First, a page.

Delaware has some of the nation’s highest concentrations of the toxic chemical C8 in its water supplies, in some cases exceeding levels found near Parkersburg, West Virginia.

But DuPont isn’t the likely culprit here.

Environmental studies and experts, including Delaware’s Division of Waste and Hazardous Substances, Artesian Water and New Castle County officials, almost unanimously say the cause of the contamination is fire firefighting materials used at two air bases.

“We’ve tied it back to the firefighting foam,” said Tim Ratsep, of Delaware’s Division of Waste and Hazardous Substances. “Everything we have found so far does not indicate a release from any DuPont operations.”

Since signs point to causes other than DuPont for the C8 contamination, a company spokesman did not feel it was appropriate to comment.

Perfluorooctanoic acid, commonly referred to as PFOA, and its sister compound, perfluorooctane sulfoante, or PFOS, were discovered two years ago in the groundwater at Dover Air Force Base and near New Castle County Airport. The levels of the perfluorinated chemicals, better known as C8, found in wells near those locations rise far above the threshold recommended by the U.S. Environmental Protection Agency for short-term human exposure to the contaminants.

Contamination was detected in five wells near New Castle County Airport exposing more than 4,700 area residents over a two-year period to the chemical.

High levels of the toxic chemicals have been linked to several illnesses including testicular and kidney cancers. However, since Delaware’s PFOA and PFOS contamination was only discovered in 2014, it will not be clear for some time how the contamination is impacting residents’ health.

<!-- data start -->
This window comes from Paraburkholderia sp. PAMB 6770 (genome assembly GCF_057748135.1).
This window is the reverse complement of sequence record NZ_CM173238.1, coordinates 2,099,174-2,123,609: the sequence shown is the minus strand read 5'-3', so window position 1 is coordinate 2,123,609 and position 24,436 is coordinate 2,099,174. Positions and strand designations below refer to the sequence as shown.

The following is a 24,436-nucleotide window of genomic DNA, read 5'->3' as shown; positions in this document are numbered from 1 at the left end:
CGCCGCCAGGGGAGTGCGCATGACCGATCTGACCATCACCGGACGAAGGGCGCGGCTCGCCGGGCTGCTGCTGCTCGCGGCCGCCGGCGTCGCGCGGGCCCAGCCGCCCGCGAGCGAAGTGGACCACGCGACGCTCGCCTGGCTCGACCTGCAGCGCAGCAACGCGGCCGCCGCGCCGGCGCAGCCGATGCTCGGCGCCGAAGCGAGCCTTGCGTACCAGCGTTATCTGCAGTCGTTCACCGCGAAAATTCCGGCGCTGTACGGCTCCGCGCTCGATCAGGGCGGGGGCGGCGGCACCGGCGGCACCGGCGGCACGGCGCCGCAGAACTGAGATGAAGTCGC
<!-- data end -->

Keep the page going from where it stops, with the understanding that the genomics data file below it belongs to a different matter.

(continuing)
“People don’t cancer get at a rapid rate,” said Alan Ducatman, chair of the community medicine department at West Virginia University’s medical school. “You have to start following a lot of people over time.”

EPA testing conducted in July 2014 found three wells in the City of New Castle had PFOA levels of 0.13 ppb, 0.094 ppb and 0.44 ppb and PFOS levels of 0.91 ppb, 0.82 ppb and 2.3 ppb. In Dover, tests revealed that a localized area of the Air Force Base had PFOS levels of 270 ppb and PFOA levels of 20 ppb.

The EPA Provisional Health Advisory for the chemicals said the maximum levels humans can safely be exposed to in drinking water is 0.2 ppb for PFOS and 0.4 ppb for PFOA.

Along the Ohio River near Parkersburg is some of the world’s worst PFOA contamination. The levels of PFOA discovered in that region’s water districts is lower than levels reported at the Air Force Base. Little Hocking, Ohio, for example had a PFOA level of 3.30 ppb, according to a 2005 EPA report. Another water system in Lubeck, Ohio, had PFOA levels of 3.20 ppb.

C8 has been linked to thyroid disease, high cholesterol, liver damage, testicular and kidney cancers and pregnancy-induced hypertension and pre-eclampsia.

The most recent data from the Delaware Department of Health and Human Services shows kidney cancer rates in Kent and New Castle counties, home to the two airfields, exceed the national average of 15.5 cases per 100,000 residents. Kent County has the state’s highest incident of kidney cancer at 20.3 cases per 100,000 and New Castle County’s kidney cancer rate is 16.4 cases per 100,000 residents. Sussex County where no PFOAs or PFOSs have been discovered, had a cancer rate of 14.7 cases per 100,000.